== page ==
, Volume 195, Issue 7, pp 3097–3119 | Cite as

Two directions for teleology: naturalism and idealism

  • Andrew Cooper


Philosophers of biology claim that function talk is consistent with naturalism. Yet recent work in biology places new pressure on this claim. An increasing number of biologists propose that the existence of functions depends on the organisation of systems. While systems are part of the domain studied by physics, they are capable of interacting with this domain through organising principles. This is to say that a full account of biological function requires teleology. Does naturalism preclude reference to teleological causes? Or are organised systems precisely a naturalised form of teleology? In this paper I suggest that the biology of organised systems reveals several contradictions in the main philosophical conceptions of naturalism. To integrate organised systems with naturalism’s basic assumptions—that there is no theory-independent view for metaphysics, and that nature is intelligible—I propose an idealist solution.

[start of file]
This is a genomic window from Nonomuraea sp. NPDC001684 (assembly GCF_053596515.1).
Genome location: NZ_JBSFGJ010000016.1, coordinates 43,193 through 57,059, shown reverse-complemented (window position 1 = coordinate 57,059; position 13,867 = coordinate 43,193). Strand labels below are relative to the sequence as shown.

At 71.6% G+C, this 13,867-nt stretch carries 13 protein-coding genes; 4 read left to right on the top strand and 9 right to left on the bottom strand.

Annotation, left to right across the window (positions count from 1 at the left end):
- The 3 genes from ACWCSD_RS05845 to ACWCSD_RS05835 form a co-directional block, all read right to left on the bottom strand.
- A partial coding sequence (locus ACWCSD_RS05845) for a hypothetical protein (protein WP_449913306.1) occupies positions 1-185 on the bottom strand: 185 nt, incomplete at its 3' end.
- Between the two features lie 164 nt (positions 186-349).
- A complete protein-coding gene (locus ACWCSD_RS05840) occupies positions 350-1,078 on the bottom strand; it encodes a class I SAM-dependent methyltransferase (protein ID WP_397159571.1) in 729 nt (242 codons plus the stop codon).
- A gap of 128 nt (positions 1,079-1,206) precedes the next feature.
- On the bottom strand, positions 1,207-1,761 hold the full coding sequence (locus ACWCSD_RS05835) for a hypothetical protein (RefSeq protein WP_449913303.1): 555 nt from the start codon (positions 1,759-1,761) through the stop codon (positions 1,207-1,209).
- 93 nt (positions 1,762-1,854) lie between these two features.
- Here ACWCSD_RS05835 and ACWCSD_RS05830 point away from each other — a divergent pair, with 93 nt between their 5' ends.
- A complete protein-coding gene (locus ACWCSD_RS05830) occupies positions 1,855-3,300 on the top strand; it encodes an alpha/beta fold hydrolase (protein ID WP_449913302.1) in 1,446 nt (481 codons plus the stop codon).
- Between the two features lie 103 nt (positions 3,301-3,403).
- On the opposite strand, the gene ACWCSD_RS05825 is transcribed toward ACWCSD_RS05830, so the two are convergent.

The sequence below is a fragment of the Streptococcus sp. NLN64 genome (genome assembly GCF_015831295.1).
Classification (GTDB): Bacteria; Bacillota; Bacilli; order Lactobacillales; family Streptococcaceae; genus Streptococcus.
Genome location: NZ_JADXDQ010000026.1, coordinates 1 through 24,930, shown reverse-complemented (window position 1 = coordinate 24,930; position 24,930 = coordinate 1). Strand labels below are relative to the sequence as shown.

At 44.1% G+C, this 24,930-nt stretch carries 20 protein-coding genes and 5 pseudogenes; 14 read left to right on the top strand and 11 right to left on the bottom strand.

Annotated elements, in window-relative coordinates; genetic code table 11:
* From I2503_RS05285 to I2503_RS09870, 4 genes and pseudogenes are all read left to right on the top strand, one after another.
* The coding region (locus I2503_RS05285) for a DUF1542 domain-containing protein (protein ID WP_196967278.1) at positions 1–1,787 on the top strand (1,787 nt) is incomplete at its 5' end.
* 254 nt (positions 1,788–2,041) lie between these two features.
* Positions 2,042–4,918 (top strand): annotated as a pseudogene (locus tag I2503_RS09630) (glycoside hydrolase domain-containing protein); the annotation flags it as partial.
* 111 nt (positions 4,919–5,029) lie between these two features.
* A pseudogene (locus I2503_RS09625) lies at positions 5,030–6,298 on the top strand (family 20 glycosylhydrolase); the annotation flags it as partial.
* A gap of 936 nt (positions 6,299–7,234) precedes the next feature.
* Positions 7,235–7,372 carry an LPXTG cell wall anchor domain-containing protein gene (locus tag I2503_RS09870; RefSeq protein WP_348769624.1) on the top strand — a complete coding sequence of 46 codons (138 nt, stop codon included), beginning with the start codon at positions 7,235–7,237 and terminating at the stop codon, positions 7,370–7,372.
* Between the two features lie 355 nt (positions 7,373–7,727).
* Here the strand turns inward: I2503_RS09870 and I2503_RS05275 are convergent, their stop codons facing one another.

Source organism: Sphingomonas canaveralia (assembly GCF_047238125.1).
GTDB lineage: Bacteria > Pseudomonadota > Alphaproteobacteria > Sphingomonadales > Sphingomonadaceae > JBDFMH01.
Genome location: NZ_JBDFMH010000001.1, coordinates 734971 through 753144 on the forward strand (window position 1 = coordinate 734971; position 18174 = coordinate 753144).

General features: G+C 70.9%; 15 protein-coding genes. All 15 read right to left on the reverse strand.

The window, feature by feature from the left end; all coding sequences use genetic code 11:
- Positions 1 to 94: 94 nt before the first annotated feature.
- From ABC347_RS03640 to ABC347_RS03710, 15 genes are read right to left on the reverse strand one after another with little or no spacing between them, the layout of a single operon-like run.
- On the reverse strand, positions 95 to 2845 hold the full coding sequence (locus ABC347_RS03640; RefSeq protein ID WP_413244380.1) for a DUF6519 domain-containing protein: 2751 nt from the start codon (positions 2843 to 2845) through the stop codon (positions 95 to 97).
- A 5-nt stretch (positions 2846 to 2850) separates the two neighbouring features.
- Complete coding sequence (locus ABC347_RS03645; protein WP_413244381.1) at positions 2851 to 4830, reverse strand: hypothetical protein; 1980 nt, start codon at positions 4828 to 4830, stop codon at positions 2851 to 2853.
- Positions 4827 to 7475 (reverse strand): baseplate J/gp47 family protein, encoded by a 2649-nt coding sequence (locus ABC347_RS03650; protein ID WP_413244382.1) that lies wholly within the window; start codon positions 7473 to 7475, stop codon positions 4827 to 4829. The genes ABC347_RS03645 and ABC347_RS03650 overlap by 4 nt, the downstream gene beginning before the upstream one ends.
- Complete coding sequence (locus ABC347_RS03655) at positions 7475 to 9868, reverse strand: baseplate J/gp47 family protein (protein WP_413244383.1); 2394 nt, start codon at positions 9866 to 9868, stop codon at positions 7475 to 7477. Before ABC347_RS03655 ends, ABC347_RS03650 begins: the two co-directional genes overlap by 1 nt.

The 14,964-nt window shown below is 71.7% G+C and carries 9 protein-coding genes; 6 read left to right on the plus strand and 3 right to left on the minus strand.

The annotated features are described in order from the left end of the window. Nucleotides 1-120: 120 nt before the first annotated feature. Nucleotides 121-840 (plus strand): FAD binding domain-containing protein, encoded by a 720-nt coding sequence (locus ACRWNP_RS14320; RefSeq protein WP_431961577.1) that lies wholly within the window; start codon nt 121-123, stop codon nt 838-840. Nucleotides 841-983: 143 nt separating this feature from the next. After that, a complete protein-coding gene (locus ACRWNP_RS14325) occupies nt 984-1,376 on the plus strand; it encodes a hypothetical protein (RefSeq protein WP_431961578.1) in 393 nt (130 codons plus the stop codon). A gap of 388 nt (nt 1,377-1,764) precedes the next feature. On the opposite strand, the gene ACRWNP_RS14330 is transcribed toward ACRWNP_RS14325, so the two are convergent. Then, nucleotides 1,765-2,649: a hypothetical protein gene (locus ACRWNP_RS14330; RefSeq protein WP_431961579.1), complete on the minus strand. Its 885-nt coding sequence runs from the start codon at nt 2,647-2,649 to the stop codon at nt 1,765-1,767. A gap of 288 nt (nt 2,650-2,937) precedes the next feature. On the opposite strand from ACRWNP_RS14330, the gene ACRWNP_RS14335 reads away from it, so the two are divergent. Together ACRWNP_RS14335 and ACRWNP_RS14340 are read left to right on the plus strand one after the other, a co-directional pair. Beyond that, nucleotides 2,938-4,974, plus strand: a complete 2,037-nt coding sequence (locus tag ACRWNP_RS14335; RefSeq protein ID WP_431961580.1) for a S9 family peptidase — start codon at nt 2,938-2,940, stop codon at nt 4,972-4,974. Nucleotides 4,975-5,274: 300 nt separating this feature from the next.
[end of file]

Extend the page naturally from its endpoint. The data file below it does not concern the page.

Naturalism Evolutionary biology Function Idealism Kant 



I would like to thank Markus Gabriel, Andy Jones, Tim Smartt, Paul Redding, and Yarran Hominh for their insightful discussion and invaluable feedback on early drafts of this paper. I would also like to thank my anonymous reviewers for their detailed and stimulating comments, which helped improve this paper immensely.


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© Springer Science+Business Media Dordrecht 2017

Authors and Affiliations

  1. 1.Department of PhilosophyUniversity of DurhamDurhamUK

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